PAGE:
I had wondered for weeks if I was taking too big a risk: asking Cody to accept too much, opening the door to things he might find too big a leap into the unknown.
But seeing him in his romper with the words “Daddy’s Baby Boy” embroidered on the front, seeing the reassuring bulge of his diaper, and hearing the way he cooed slightly as I cuddled him, I decided it was worth the risk.
“Cody, there is ONE more gift,” I said. “And like the other ones, you can say no.”
He looked up at me and his eyes were filled with a gentle innocence and love. “OK, Daddy,” he said.
I pulled out a small box and handed it to him. Opening it, he found a key. He looked up at me with a questioning glance.
“Now, don’t answer just yet son. But that’s a key to the house. And I need you to know two things. The first is that I’ve discussed this with your Gramma Joan. And she agrees that if you say yes, you can move in with me.”
Cody’s eyes widened and his mouth opened, ready to form a word. But before he did I brought a finger gently to his lips.
“Before you say anything, baby, I need to show you something. And then you can decide.”
Which is when I led him to the nursery.
There were a lot of first with Cody. And all of them were special, all of them became part of our history together, our love, the growing feeling of being Daddy and baby boy.
But I suppose seeing his nursery for the first time released something in Cody that would forever change him – because although I was nervous about his reaction, I couldn’t know that as he glanced around the room he was filled with something unexpected: a feeling that he had arrived, at last, to a safe place he could call home.
I watched his face as he glanced around, taking in the soft blue color of the walls, the toy box in the corner, the shelves stacked with diapers and plastic pants, the change table with the crinkly mat and babyish patterns, and most of all the crib.
I guess he was shocked at first. Or maybe he felt like he was imagining what he saw.
I know now that it was his deepest secret, his lifelong dream – and that he had suppressed the feelings for so long that it was like they were being pulled into the light as if from some dark cupboard.
I remember him walking to the crib and gently putting his hand on the bars. And then I remember him turning to me and almost collapsing into my arms.
“Yes, Daddy,” he said, the moment that would change our lives forever as simple as two words.
Beyond the First
There were a lot of firsts that day. And all of my firsts with Cody were special and contained lifelong memories.
But there is something I have discovered too: it is not really the first that matters, it’s the second, and the third, and the 1,000th.
That night, Cody slept in his crib for the first time. And I remember the sense of peace and joy I felt when I raised the bars of his crib and heard the reassuring ‘click’.
But I remember just as well the second time, the third, the hundredth.
The ritual of waking Cody in the morning and seeing him in his footed sleeper, hugging his plushy – it is the ritual which matters, the fact it happens every day, the sense of peace that grows over time, which takes you beyond the first into being a part of your life.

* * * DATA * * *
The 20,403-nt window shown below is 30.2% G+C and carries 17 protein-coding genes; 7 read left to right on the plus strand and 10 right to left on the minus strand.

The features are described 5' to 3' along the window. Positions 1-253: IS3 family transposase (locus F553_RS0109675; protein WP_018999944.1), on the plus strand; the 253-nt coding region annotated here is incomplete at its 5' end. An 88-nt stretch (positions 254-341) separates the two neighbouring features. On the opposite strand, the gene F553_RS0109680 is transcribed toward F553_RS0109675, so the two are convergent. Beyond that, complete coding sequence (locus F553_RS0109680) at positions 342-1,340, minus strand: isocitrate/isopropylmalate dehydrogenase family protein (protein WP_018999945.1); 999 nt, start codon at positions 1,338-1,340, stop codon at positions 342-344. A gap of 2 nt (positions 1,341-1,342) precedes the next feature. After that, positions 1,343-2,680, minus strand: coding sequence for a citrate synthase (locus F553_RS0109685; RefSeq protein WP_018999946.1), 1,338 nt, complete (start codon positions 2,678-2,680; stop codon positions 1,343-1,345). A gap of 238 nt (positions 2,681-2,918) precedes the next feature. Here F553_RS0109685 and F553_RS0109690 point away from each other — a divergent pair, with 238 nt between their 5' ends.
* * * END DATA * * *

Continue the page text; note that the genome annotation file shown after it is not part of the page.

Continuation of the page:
Firsts start out new but they gain a rhythm: the first diaper change leads to others; the first bubble bath leads to bath time each evening; the first trip to the zoo is followed by other ‘outings’ with your baby boy; the first morning in his high chair leads to each day starting with him being fed by his Daddy, a bib securely tied around his neck.
First times matter because of all the other times that follow.
My first day as Cody’s Daddy mattered most not just because it was the first, but because it opened the promise of all the days to come.
The first of many and then, at last, the first of ‘forever’.
It’s almost dawn.
The horizon is pale and it won’t be long before it turns red, glows, and it will be one of those perfect days, one of many.
Today is special, one-of-a-kind, and although I haven’t slept, I feel a sense of calm and peace whose energy will carry me through the day.
The night held memories, emotions, dreams.
At times I felt like I was floating – just like that Christmas so many months ago.
At times I felt like crying with joy, remembering little things: a crinkle, a hug, a pacifier left on the kitchen counter or splashes on the floor after a bath.
Today is a special day and yet I felt nervous and unprepared.
You had given me a gift – the gift of being you, and yet I felt my own gifts on this special day wouldn’t be enough to explain what you mean to me.
These past months have brought me joy, a hundred firsts and countless moments of love and amazement.
Maybe I’ve managed to capture some of those moments with my story.
They’re just words. But maybe my words will be enough this time.
In a few hours, I will officially adopt you Cody, and you will be my son forever. My baby boy. My light, my love, and the extension of my spirit.
I have tried, tonight, to write down what you have meant to me, what it has felt like to come to know you, love you, and to discover both the fine young man and the adorable baby boy.
It’s almost dawn and soon you’ll shift in your crib, I’ll come and wake you, and I’ll get you ready for the day that you officially become my son.
Accept these words as my gift to you my baby boy: the story of how we became Daddy and son, and how we came to arrive at the future we have together.
And for each word please know that there should be a million more.
And that from this day forward each hug I give you as your Daddy will be real, and will contain them all.
~ The End ~